If only animals could make campaign contributions.

That would really put Orange County’s crumbling, 74-year old animal shelter on the radar of county supervisors.

That’s what our most recent grouping of grand jurors concluded after examining the county animal shelter – dubbing it the weakest among California counties in a report released last week, “The Orange County Animal Shelter: the Facility, the Function, the Future.

They are right on.

Where there is no fundraising buck, there is zero attention from the post-bankruptcy, post-term limits OC Board of Supervisors that arose out of the ashes of financial ruin they created in 1994.

Indeed, today it seems county supervisors are most often focused on their next job – only using their county seat to help them fundraise among vendors for their next campaign while also securing bureaucratic jobs for their campaign aides and political allies.

Despite the bland title of this most recent grand jury report (the last sexy title, focusing on corruption in county government back in 2013 got supervisors so angry they tried to cut grand jurors pay), it’s a scathing indictment.

Grand jurors call out the board of supervisors for a stunning collective failure to lead, in a sustained fashion, over the course of decades – despite being admonished in three separate grand jury reports since 2000.

Their main finding is a stark but fair assessment. Supervisors don’t care about animal well-being in Orange County.

“The Grand Jury has concluded that the County’s lack of leadership, lack of commitment to animal care, and the prioritization of other Orange County Community Resources Department functions ahead of Orange County Animal Care are the primary reasons for failure to address the need of new Animal Shelter facilities.”

Consider that today’s county supervisors have been coasting on the collective decision of a board back in 1941 that set up an animal shelter to serve about 200,000 – the population at the time.

Today, the shelter serves ten times that population – with a pay-as-you-go, annual budget stitched together by six-month long contracts that perpetually renew and are only aimed at offering 18 cities the lowest priced – and according to grand jurors and whistle blowers, the lowest quality – animal control services around.

The only ones who suffer are the animals.

That apparently hasn’t bothered a board of supervisors since the Axis powers were out in force.

One county supervisor apparently even told this grand jury that county officials are afraid to even inspect the roof on the current animal shelter for fear it would collapse.

That pretty much sums up the last few years in county government and the attitude of accountability that the board of supervisors has instilled.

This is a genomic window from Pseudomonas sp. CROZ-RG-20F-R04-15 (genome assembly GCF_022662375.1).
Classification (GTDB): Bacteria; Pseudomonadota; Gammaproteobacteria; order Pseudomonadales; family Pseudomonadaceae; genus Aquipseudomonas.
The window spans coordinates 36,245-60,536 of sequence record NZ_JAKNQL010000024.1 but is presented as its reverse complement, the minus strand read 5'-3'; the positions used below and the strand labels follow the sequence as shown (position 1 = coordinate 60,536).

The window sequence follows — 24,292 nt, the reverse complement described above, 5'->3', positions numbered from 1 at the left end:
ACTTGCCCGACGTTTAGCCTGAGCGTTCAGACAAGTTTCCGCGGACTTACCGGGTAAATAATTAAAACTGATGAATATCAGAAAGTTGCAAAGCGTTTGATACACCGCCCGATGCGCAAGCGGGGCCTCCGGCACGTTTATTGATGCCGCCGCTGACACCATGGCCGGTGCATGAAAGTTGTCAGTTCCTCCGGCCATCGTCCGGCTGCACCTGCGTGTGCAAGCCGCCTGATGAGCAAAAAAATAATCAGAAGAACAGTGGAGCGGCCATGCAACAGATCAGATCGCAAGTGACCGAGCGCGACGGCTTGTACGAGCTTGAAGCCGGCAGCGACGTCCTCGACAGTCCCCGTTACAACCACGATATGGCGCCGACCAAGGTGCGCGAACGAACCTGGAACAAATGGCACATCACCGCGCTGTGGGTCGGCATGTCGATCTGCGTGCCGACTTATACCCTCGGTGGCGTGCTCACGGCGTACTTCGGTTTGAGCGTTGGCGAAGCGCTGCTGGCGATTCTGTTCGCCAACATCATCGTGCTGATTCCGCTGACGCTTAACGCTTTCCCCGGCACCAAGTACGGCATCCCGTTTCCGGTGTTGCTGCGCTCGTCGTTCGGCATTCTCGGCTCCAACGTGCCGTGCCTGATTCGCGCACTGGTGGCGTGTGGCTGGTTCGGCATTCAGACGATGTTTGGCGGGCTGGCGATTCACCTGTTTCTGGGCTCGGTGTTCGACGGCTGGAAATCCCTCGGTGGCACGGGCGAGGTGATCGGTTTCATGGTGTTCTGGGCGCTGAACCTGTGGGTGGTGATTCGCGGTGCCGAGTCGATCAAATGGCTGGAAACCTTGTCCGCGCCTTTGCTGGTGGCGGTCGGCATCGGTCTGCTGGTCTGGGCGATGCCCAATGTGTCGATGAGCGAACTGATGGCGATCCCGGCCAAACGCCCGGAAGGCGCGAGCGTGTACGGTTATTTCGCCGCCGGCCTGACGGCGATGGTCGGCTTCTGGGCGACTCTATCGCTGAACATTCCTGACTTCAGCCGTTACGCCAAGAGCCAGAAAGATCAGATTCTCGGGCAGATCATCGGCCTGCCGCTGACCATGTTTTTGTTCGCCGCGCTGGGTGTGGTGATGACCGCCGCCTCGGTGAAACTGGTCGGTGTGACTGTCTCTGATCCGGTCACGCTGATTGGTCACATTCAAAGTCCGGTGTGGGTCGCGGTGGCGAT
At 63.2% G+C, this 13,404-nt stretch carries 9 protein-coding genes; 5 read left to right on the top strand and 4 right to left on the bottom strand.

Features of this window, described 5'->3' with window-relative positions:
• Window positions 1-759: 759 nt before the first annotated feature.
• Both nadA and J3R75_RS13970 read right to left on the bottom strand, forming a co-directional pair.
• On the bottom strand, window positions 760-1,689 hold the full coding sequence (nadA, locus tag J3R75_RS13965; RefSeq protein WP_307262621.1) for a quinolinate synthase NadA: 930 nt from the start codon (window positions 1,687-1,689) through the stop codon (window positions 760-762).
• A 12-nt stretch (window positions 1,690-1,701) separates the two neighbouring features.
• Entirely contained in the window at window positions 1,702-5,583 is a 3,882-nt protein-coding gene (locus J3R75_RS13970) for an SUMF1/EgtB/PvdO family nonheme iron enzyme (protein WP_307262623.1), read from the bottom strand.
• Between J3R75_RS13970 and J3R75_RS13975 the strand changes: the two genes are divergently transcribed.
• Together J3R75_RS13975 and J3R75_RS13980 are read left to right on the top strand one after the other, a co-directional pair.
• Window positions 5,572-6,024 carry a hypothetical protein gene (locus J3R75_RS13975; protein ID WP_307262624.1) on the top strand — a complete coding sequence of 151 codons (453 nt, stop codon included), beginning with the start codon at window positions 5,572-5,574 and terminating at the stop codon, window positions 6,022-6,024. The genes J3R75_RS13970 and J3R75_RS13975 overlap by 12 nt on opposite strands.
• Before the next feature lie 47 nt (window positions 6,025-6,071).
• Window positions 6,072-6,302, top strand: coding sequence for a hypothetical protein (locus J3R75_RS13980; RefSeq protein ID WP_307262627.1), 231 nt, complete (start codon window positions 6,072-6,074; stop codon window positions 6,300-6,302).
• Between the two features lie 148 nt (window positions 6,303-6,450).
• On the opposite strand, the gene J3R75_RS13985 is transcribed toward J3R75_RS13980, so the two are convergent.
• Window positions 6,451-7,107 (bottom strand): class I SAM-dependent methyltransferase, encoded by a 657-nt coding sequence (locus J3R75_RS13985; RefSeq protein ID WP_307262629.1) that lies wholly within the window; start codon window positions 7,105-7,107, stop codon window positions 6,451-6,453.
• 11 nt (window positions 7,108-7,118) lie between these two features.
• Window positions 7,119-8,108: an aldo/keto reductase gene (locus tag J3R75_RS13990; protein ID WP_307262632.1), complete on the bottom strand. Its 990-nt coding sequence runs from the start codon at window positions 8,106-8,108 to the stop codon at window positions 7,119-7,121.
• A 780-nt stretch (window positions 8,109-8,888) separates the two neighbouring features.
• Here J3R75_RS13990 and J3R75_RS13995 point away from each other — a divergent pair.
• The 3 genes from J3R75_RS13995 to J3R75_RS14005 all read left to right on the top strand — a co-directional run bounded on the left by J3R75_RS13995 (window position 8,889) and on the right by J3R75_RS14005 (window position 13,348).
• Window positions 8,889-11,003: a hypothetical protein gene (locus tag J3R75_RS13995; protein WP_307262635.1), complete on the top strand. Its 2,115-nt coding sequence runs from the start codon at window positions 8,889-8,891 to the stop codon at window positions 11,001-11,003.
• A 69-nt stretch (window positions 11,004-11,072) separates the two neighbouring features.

Don’t uncover any problems, or else you’ll have to spend your time and political capital fixing them.

Instead of campaigning…

In recent years, virtually every major scandal has been kicked over to a series of private attorneys to investigate county department heads and electeds. While officials like to call the probes independent, all of the lawyers are hired and paid by the county government itself.

Of course, none of those investigations have found any wrongdoing, including the most recent look into the District Attorney Tony Rackauckas’ office in the wake of multiple scandals involving the use of a government snitch program.

And despite massive issues with the animal control department, or a recent OC Parks department scandal with $1 million in no bid contracts (ever a public update or acknowledgment?), or a series of unraveling multi-million dollar IT contracts headed for court, the chairman of the board of supervisors is focusing time on what important county issue?

Violent video games

It’s tough to see the connection between violent video games and county government, unless you can visualize a run for county DA out there in the near future, like maybe supervisors’ Chairman Todd Spitzer can.

Forget about the burgeoning favela of homeless people that has sprung up around the civic center in recent years. That’s the situation that Spitzer himself called shameful (watch this video link) when he was sworn into office several years ago…only to do nothing on the issue since.

Yet there is time to focus the entire board of supervisors last month on the recall of a Superior Court judge.

Up in Sacramento, you’d think that three state senators who are former county supervisors would be busy pressing legislation together that figures out how to bring back more property tax dollars to Orange County.

Instead, recent press conferences focus on legislation to enhance penalties for damaging sea lions.

With an open congressional seat on the horizon, it may become increasingly tough to keep county supervisors or other electeds focused on county government.

Yet doing a good job in your current position would seem to be the best way to earn a promotion from voters.

Consider this, if you browse around on the county supervisors’ individual government websites, and take in all their fancy newsletters and event photos, you know what the most popular item listed on their own website is almost every time?

Animal control…

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